Katharine Wolpe of Village Independent Democrats, Greenwich Village and the East Village’s largest Democratic Club, said, “Village Independent Democrats oppose the demolition of this historic building for a 21-story building putting additional pressure on city infrastructure. Landmark districts like this retain historic buildings to keep the character of historic neighborhoods. This destruction of our history and our housing is exactly the opposite of what this neighborhood needs.”
Because the existing building is located in the Greenwich Village Historic District, it can only be demolished if the city’s Landmarks Preservation Commission finds that the structure is of no architectural or historic significance, while the proposed replacement building must be found to be “appropriate,” in terms of scale, massing and design, for the site and surroundings. Madison Realty Capital has indicated it plans to argue both, while Village Preservation has compiled considerable research substantiating the historic significance of the buildings.
A hearing on the proposal at the Landmarks Preservation Commission has not yet been scheduled).
Village Preservation research has established that the buildings were the home of Academy Award-winning actress Celeste Holm; industrialist and inventor Isaac Merritt Singer, founder of the Singer Sewing Machine Corp.; renowned California Gold Rush writer Bret Harte; Civil War general and Gettysburg Battlefield preservationist General Daniel Sickles; railroad tycoon George Blanchard; jurist and philanthropist Charles E. Strong, who led the country’s oldest law firm and helped establish the first medical college for women; and, more recently, Miriam Bockman, the first woman and the first reformer to lead the New York Country Democratic Party.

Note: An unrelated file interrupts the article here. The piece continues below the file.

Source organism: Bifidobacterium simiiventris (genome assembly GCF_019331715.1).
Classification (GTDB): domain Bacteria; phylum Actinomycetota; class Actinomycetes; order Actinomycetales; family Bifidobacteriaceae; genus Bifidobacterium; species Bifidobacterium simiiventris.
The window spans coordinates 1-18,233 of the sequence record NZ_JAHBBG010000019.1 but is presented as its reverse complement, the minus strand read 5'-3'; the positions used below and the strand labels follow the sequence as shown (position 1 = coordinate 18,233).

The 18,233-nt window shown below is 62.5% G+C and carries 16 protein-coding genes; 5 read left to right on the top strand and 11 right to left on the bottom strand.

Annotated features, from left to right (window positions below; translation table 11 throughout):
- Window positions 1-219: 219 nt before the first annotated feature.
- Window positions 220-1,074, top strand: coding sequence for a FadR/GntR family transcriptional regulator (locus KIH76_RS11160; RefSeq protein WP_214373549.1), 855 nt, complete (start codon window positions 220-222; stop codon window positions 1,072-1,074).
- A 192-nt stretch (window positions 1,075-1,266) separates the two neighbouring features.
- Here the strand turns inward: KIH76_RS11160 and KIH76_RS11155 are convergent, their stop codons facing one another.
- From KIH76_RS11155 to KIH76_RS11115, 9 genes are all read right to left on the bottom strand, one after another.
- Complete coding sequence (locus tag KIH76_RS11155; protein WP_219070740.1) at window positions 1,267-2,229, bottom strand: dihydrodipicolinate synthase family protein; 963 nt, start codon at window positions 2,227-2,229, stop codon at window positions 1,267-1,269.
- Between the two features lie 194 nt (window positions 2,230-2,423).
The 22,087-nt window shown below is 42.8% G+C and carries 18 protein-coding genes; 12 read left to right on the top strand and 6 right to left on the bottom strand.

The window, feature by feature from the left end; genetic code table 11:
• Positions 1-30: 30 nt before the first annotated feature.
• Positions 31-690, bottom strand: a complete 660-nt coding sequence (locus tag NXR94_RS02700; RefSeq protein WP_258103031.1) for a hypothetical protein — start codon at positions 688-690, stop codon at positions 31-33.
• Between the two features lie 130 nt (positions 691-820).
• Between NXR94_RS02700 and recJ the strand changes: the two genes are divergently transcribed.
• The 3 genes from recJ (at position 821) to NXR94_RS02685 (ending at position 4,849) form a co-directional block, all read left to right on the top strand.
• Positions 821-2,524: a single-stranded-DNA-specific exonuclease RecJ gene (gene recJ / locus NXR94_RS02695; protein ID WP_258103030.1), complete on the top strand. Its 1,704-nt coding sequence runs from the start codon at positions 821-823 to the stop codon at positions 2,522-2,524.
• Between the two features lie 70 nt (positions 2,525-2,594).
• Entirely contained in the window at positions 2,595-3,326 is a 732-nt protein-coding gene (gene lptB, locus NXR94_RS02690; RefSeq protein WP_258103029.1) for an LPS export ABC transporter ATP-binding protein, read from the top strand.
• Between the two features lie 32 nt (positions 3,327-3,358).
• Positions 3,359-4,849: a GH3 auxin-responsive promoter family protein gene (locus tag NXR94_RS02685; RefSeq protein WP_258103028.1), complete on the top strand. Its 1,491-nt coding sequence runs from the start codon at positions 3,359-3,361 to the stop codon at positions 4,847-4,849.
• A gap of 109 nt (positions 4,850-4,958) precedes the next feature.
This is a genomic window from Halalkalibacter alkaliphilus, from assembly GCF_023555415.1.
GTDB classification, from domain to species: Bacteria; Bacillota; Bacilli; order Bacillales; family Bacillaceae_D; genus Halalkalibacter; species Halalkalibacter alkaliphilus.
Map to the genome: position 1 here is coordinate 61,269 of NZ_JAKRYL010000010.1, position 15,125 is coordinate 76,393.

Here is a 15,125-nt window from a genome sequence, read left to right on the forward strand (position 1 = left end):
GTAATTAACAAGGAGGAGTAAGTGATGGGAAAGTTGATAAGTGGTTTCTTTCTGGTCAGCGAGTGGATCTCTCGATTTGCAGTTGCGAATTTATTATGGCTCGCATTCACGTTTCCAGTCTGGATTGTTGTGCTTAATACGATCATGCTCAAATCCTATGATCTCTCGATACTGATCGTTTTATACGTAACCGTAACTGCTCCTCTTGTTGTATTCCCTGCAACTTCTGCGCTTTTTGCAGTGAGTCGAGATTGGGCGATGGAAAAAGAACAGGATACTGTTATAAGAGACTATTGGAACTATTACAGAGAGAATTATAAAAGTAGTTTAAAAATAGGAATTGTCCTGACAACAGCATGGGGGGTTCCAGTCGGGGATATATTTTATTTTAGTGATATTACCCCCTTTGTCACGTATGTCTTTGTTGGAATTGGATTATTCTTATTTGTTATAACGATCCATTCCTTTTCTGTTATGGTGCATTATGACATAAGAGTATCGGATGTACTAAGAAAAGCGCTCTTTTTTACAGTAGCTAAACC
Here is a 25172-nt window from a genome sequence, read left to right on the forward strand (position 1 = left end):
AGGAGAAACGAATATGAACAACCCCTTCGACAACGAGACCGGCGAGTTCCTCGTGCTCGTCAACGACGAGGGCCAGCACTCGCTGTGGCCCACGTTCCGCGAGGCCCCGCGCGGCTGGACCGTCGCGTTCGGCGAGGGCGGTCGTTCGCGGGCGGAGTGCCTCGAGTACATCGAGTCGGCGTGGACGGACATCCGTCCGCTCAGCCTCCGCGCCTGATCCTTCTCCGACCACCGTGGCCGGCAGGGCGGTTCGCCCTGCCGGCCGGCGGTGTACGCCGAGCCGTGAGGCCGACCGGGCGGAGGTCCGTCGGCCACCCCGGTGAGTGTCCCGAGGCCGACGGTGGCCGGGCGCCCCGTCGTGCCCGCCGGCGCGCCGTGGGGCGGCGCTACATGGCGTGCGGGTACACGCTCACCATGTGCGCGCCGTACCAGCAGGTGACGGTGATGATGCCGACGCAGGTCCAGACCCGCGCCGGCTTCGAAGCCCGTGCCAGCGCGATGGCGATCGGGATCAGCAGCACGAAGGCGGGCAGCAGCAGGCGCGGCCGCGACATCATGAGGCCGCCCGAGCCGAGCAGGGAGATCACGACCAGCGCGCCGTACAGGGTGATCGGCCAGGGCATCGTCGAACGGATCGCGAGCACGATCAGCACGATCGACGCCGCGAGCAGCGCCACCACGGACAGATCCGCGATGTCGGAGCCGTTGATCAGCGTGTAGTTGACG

The building was constructed as two separate houses in 1848 by the Brevoorts, one of New York’s oldest and most prominent families. At that time, the houses led the transformation of lower Fifth Ave. into the most prestigious address in New York City. More details on the history of the building and historic figures who lived there can be found here and here.
Village Preservation research has also documented how out-of-scale the proposed new building would be. Using NYC Open Data figures, the group found that the proposed 244-foot-tall tower would be 75 percent taller than the average building located on Fifth Ave. in the Greenwich Village Historic District, and fully four times the height of the average building on the block — bounded by Fifth and Sixth Aves. and Eighth and Ninth Sts. — as well as four times the height of the current building. If approved, it would be the tallest tower ever approved in the Greenwich Village Historic District, and it is believed it would be the tallest tower ever built in any historic district in all of New York City.
In spite of the massive increase in height, the proposed new building would actually have less housing than the existing building, with just 18 super-luxury units, as opposed to the current 20, Village Preservation notes. Additionally, at least half of the units in the existing building were affordable rent-regulated units when Madison Realty Capital purchased it, including units housing low-income senior citizens. (Units in the building were enrolled in the Senior Citizens Rent Increase Exemption, or SCRIE, program).
Madison Realty Capital has also raised the ire of tenants in many of the buildings it has acquired in the East Village, where tenants claim the company has treated them poorly and warehoused affordable units. For more information on the affordable housing previously found at 14-16 Fifth Ave., click here.
A comparison of the existing and proposed buildings (including a visualization based upon a prior plan for the site by the same developer) and a summary and images of some of the historic figures who lived in the buildings can be found below.